We’ve all been there — waiting on Uber’s black car icon to inch ever closer to us on our tiny iPhone maps, only to be continually disappointed by their seemingly glacial pace. Now, there’s an explanation for why this supposed car tracker doesn’t do all that great of a job of tracking cars — as it turns out, several of the cars that appear on Uber’s maps are phantoms, and according to a new study, “are part of a ‘visual effect’ that Uber uses to emphasize the proximity of drivers to passengers.” In fact, the study claims, “the visual effect shows cars nearby, even when they might not actually exist.”
While Uber has “categorically denied claims that its in-app car map does not use real time data to show where drivers are,” researchers Alex Rosenblat and Luke Stark, both researchers at New York think tank Data & Society, beg to differ. More damning than these two testimonies, however, is a statement from an Uber employee, who said called the rider map nothing more than a “screen saver.”
Said the staffer in an email, “The app is simply showing there are partners on the road at the time. This is not a representation of the exact numbers of drivers or their location. This is more of a visual effect letting people know that partners are searching for fares.”
And while this may seem like a hoax, the staffer defended the practice, saying, “I know this seems misleading to you but it is meant as more of a visual effect more than an accurate location of drivers in the area. It would be better of you to think of this as a screen saver on a computer. Once a rider request a trip there will be actual information about the partners [sic] location showing up in the app.”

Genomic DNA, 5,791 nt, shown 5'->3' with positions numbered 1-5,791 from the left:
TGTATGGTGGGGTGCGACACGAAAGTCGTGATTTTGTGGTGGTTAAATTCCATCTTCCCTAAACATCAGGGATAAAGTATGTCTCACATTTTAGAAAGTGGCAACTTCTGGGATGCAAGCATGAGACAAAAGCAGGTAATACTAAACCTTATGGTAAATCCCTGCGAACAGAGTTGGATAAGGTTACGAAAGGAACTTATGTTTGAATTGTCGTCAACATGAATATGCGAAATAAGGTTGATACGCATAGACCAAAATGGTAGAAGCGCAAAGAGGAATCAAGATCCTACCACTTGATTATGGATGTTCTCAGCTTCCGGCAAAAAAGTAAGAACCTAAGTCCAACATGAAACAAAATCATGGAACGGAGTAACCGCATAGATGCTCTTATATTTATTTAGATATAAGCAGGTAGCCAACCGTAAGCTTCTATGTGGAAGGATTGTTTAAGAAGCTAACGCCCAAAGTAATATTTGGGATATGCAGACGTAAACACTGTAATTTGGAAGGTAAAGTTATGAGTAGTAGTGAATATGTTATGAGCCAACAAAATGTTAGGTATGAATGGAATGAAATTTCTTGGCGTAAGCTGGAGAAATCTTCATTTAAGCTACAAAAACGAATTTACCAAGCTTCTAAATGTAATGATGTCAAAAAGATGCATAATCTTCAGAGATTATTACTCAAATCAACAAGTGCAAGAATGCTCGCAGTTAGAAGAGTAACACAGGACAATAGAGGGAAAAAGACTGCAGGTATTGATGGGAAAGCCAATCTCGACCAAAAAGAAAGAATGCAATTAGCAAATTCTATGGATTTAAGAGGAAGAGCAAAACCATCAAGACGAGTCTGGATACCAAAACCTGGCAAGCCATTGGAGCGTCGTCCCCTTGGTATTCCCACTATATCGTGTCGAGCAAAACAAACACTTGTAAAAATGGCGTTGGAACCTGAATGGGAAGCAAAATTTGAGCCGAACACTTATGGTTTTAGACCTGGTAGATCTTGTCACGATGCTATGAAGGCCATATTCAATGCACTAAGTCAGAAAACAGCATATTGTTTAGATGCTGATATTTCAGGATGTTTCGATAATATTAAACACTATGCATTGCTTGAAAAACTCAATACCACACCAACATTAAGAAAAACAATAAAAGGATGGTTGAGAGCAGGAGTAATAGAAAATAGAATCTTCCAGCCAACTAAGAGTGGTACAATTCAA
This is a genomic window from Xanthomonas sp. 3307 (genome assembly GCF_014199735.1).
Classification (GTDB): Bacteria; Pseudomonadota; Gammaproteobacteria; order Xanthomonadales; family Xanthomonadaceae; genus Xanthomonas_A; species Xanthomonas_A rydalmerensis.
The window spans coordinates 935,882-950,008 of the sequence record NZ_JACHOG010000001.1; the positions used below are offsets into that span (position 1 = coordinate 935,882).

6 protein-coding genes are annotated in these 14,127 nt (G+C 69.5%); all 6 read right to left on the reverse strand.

Of course, this isn’t to say that Uber isn’t trying to make its map more representative of what’s really going on your area — as one engineer noted, “The Uber Engineers are working hard in trying to improve the software for us to be able to have a real-time view of the availability of Uber partners in the area.” But still, the problem with this — for lack of a better word — deception lies in the fact that Uber often charges surge pricing and otherwise leverages shortage of drivers and high demand for rides when it comes to charging its passengers. As Rosenblat wrote for Motherboard, “… by keeping the app’s users in the dark about the accuracy or the limitations of the information it relays currently, Uber may be able to leverage more control over how drivers and passengers interact with the system.”
So the next time you’re in a bind for a ride, don’t be so sure that those black dots on your screen are coming to pick you up — really, they may not exist at all.